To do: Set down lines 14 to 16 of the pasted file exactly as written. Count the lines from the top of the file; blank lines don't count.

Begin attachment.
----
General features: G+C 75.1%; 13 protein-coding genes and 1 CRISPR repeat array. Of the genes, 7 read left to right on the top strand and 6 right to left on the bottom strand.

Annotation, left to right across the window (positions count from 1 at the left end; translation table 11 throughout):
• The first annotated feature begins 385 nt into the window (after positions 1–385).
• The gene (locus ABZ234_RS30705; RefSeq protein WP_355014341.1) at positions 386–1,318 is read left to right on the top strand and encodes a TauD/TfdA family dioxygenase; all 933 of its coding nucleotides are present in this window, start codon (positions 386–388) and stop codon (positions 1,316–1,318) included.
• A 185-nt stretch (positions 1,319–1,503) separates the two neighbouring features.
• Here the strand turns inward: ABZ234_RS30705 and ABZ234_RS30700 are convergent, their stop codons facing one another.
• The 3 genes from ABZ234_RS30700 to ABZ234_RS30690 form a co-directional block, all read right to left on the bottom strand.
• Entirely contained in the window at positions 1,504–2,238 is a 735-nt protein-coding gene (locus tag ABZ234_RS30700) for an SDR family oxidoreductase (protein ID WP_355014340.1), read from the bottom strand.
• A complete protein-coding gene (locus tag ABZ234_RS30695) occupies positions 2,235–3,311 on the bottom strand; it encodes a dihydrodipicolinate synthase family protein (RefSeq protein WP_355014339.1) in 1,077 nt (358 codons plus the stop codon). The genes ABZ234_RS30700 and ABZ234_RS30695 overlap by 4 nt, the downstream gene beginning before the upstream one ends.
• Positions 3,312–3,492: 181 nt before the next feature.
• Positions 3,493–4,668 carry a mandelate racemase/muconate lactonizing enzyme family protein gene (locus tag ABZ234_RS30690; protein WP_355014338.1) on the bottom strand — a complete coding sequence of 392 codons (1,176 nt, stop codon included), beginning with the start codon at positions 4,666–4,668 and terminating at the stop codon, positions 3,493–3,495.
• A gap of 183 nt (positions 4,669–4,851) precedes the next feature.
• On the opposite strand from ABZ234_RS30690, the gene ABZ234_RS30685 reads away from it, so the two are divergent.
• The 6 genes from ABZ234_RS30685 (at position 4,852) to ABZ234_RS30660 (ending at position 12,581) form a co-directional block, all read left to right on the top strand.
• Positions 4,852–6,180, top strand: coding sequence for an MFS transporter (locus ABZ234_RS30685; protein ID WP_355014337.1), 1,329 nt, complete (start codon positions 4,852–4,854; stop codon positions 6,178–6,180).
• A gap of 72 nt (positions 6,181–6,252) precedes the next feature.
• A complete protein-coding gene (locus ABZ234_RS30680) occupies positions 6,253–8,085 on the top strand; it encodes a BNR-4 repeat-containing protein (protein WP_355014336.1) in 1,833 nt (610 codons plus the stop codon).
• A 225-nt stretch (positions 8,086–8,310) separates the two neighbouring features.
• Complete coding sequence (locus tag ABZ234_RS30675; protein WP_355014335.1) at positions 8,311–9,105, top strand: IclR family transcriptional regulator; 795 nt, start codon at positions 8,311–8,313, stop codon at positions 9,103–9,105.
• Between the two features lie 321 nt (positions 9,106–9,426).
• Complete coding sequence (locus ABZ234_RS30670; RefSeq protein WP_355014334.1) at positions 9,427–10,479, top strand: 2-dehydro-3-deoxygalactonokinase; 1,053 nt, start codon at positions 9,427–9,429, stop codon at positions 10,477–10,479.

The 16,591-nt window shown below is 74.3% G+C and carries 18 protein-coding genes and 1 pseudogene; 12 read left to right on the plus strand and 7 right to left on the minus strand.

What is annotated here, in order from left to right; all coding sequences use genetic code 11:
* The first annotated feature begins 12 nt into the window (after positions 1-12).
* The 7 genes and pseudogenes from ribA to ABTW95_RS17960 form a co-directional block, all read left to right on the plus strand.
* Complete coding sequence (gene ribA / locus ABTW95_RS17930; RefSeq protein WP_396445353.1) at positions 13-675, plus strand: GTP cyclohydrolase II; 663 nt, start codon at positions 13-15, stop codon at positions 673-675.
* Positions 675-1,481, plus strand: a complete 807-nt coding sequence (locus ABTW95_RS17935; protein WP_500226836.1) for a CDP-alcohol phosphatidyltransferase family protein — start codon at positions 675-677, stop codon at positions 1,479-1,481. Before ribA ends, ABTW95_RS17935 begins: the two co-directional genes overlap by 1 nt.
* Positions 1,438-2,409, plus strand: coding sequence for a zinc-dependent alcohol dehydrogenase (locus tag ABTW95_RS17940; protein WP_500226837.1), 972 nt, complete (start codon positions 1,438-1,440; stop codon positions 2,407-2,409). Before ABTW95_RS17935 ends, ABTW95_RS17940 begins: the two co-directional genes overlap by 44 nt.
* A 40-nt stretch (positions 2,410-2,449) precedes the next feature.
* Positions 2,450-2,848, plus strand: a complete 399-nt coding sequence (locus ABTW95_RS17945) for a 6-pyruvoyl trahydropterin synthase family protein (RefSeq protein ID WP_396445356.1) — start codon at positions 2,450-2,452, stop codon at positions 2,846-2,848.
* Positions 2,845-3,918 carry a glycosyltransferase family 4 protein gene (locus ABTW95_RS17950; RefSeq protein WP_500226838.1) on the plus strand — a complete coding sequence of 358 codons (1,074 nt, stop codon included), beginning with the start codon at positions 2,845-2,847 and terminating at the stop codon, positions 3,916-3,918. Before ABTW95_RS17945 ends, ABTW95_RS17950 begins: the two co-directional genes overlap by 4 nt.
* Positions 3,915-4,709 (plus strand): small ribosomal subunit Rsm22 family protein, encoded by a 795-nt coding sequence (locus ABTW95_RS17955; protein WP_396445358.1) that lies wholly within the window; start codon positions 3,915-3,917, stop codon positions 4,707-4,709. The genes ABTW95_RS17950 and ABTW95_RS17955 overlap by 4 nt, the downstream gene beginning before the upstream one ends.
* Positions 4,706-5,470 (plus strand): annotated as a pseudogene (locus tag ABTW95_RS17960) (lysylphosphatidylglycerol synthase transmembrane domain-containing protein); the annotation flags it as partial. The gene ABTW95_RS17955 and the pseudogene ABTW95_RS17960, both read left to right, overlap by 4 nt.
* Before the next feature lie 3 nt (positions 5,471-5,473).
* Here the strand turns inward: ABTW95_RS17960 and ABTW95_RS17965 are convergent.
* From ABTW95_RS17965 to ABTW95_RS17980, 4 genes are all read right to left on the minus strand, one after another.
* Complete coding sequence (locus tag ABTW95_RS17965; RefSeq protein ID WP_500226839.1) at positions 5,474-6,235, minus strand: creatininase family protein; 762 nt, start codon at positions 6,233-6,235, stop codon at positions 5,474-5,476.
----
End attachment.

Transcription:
• The 6 genes from ABZ234_RS30685 (at position 4,852) to ABZ234_RS30660 (ending at position 12,581) form a co-directional block, all read left to right on the top strand.
• Positions 4,852–6,180, top strand: coding sequence for an MFS transporter (locus ABZ234_RS30685; protein ID WP_355014337.1), 1,329 nt, complete (start codon positions 4,852–4,854; stop codon positions 6,178–6,180).
• A gap of 72 nt (positions 6,181–6,252) precedes the next feature.